People or groups branded by the Chief Executive as 'terrorists' or 'terrorist associates' would have the label dropped after three years as a safeguard, according to a government paper.
Under the bill seeking to localise a United Nations' resolution after last September's attacks in the United States, the Chief Executive would be empowered to declare groups or people as terrorists 'when he has reasonable grounds to believe so'.
'Terrorist' identities would be made public, property could be seized and funds blocked.
A Security Bureau paper submitted to Legco yesterday, said the UN's anti-terrorism bill stated that labelling of terrorists, terrorist associates or terrorist property would unconditionally lapse after three years as a 'safeguard'.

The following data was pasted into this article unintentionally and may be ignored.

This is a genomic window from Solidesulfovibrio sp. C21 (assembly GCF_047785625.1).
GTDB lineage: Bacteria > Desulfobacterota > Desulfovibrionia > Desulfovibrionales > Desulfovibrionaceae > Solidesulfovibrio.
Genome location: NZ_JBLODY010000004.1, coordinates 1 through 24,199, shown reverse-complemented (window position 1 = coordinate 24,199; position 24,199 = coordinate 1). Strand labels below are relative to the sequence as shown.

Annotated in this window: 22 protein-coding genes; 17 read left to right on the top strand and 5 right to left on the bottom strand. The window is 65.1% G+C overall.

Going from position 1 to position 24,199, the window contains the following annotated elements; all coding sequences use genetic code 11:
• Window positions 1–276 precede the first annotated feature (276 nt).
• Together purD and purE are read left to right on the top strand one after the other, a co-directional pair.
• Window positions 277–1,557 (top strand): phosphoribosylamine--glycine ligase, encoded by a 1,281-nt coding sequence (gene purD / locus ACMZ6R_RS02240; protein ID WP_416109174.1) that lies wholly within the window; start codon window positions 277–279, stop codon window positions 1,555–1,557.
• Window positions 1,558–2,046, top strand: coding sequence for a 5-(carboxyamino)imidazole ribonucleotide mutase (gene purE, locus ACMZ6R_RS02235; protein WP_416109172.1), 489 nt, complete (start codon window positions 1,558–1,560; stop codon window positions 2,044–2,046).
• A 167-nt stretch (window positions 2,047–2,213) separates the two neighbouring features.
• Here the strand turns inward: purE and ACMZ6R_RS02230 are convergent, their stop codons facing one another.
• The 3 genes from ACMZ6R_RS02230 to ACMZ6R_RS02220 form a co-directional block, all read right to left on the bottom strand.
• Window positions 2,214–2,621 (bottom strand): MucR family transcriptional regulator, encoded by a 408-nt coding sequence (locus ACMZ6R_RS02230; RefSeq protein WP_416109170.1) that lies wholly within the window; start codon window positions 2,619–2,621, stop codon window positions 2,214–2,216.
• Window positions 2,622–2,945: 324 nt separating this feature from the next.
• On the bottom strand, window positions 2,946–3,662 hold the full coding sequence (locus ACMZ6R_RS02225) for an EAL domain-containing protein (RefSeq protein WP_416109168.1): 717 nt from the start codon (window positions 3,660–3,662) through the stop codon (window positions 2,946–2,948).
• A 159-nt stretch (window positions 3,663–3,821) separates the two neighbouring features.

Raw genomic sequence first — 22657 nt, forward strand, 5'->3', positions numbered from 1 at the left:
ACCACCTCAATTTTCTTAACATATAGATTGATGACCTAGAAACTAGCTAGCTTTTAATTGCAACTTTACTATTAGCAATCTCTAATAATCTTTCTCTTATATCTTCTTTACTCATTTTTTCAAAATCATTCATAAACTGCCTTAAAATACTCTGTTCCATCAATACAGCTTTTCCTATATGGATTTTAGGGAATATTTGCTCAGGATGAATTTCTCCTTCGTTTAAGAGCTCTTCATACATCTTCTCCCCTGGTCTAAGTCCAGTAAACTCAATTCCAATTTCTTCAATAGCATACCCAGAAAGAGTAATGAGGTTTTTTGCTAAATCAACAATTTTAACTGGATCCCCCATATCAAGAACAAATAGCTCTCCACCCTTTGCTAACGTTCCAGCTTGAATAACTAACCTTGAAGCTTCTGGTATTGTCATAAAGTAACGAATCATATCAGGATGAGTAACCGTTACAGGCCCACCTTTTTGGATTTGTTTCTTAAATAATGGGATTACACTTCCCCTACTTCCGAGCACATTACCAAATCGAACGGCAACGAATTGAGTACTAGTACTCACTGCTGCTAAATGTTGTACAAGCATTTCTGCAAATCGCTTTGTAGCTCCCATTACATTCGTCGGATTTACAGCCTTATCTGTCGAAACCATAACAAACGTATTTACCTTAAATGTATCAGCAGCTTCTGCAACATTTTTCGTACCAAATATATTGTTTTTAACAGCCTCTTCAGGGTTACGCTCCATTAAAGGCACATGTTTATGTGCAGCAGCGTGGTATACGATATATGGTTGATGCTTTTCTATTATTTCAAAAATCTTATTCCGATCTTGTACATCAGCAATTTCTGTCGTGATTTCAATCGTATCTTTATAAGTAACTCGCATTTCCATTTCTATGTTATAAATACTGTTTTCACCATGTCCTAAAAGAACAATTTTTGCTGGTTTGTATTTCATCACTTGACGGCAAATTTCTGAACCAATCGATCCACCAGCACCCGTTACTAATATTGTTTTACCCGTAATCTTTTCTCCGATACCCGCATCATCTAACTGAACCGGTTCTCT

People or groups branded as terrorists would be allowed to appeal to the High Court to have the label revoked, and the Government required to justify its original decisions.
Under the bill, a terrorist act is defined as the use or threat of action to influence a Government or intimidate the public with the purpose of advancing a political, religious or ideological cause.